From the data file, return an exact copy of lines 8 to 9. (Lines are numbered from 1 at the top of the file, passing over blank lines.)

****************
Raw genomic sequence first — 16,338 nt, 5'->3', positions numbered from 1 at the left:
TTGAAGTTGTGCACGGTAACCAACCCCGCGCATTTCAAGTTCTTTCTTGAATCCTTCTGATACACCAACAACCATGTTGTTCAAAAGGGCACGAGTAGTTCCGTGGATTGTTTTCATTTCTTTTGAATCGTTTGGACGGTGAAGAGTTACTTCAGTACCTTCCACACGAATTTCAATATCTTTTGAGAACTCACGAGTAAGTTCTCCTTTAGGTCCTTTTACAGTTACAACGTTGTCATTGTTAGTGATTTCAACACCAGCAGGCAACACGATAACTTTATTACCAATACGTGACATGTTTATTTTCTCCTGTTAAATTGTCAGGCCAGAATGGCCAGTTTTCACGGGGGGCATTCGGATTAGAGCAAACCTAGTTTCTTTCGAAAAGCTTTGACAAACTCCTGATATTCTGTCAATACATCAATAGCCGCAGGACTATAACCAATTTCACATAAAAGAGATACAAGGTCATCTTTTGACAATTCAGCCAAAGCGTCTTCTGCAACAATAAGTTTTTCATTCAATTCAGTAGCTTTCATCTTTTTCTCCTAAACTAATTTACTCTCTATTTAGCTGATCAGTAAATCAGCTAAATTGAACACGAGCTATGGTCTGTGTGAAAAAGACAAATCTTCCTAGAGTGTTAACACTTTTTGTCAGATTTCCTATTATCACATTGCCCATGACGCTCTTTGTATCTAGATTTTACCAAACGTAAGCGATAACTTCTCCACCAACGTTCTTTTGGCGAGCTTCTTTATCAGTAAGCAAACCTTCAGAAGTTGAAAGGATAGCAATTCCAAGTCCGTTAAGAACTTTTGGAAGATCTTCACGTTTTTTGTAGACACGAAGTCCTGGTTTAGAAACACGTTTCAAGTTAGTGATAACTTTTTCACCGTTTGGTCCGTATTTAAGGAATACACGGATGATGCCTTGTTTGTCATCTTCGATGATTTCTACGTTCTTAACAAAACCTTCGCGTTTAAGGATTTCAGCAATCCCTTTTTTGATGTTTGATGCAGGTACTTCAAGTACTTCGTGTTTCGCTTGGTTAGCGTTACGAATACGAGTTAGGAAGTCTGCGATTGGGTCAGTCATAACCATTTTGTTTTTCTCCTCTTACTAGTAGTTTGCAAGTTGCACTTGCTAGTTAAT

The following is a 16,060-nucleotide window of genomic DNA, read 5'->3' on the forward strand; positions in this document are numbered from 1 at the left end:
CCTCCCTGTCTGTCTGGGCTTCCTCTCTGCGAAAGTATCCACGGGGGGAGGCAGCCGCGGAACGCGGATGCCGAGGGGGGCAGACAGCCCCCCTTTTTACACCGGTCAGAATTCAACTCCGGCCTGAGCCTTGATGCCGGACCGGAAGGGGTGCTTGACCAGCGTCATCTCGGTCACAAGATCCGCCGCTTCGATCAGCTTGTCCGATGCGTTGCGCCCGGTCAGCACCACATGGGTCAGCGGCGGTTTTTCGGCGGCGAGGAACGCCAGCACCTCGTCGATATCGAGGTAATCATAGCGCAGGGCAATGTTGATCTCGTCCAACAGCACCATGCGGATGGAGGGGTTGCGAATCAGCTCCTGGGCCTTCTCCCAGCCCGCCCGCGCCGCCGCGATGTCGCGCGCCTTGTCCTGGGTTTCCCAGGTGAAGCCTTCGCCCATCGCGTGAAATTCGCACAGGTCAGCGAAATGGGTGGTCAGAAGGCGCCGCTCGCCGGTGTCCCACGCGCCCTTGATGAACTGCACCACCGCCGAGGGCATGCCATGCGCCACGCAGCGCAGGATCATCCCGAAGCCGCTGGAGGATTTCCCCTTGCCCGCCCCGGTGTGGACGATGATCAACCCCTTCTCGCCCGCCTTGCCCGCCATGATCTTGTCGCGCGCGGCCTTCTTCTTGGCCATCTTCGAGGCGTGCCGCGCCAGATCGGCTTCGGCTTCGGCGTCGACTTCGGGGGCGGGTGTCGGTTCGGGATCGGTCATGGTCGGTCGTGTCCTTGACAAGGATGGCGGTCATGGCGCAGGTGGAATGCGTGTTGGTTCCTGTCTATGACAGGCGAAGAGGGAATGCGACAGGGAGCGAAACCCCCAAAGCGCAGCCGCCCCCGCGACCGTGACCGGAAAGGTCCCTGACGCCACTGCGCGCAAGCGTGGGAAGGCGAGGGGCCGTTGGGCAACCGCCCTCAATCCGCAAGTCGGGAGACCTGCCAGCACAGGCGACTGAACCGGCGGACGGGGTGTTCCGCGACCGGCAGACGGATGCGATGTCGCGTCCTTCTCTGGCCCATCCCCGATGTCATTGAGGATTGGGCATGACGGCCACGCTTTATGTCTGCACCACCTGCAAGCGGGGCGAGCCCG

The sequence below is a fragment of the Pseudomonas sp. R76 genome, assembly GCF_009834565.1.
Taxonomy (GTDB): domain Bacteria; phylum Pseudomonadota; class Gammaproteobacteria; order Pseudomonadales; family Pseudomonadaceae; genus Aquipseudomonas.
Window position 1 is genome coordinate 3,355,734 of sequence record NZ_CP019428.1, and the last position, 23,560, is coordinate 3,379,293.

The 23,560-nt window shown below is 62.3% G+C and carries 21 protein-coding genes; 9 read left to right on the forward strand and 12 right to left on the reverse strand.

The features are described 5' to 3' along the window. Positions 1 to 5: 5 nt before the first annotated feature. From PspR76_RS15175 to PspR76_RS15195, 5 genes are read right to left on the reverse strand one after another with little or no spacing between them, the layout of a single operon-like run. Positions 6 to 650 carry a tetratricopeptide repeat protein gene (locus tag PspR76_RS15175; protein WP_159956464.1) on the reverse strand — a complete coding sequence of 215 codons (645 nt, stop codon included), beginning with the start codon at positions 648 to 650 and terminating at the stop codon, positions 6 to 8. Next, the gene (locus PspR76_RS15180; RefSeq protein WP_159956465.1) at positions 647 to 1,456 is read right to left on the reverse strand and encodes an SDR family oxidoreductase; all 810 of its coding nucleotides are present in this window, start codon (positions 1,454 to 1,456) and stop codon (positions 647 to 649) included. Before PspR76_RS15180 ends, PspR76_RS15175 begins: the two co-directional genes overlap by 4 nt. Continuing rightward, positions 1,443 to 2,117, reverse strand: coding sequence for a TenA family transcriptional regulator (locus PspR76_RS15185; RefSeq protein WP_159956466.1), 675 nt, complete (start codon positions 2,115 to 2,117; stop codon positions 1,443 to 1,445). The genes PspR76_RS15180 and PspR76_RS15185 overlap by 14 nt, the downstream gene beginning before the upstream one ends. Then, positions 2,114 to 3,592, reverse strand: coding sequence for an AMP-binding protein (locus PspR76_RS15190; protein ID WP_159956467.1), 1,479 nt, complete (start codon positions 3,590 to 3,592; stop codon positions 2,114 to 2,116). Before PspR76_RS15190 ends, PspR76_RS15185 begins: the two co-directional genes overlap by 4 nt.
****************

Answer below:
The 23,560-nt window shown below is 62.3% G+C and carries 21 protein-coding genes; 9 read left to right on the forward strand and 12 right to left on the reverse strand.

The features are described 5' to 3' along the window. Positions 1 to 5: 5 nt before the first annotated feature. From PspR76_RS15175 to PspR76_RS15195, 5 genes are read right to left on the reverse strand one after another with little or no spacing between them, the layout of a single operon-like run. Positions 6 to 650 carry a tetratricopeptide repeat protein gene (locus tag PspR76_RS15175; protein WP_159956464.1) on the reverse strand — a complete coding sequence of 215 codons (645 nt, stop codon included), beginning with the start codon at positions 648 to 650 and terminating at the stop codon, positions 6 to 8. Next, the gene (locus PspR76_RS15180; RefSeq protein WP_159956465.1) at positions 647 to 1,456 is read right to left on the reverse strand and encodes an SDR family oxidoreductase; all 810 of its coding nucleotides are present in this window, start codon (positions 1,454 to 1,456) and stop codon (positions 647 to 649) included. Before PspR76_RS15180 ends, PspR76_RS15175 begins: the two co-directional genes overlap by 4 nt. Continuing rightward, positions 1,443 to 2,117, reverse strand: coding sequence for a TenA family transcriptional regulator (locus PspR76_RS15185; RefSeq protein WP_159956466.1), 675 nt, complete (start codon positions 2,115 to 2,117; stop codon positions 1,443 to 1,445). The genes PspR76_RS15180 and PspR76_RS15185 overlap by 14 nt, the downstream gene beginning before the upstream one ends. Then, positions 2,114 to 3,592, reverse strand: coding sequence for an AMP-binding protein (locus PspR76_RS15190; protein ID WP_159956467.1), 1,479 nt, complete (start codon positions 3,590 to 3,592; stop codon positions 2,114 to 2,116). Before PspR76_RS15190 ends, PspR76_RS15185 begins: the two co-directional genes overlap by 4 nt.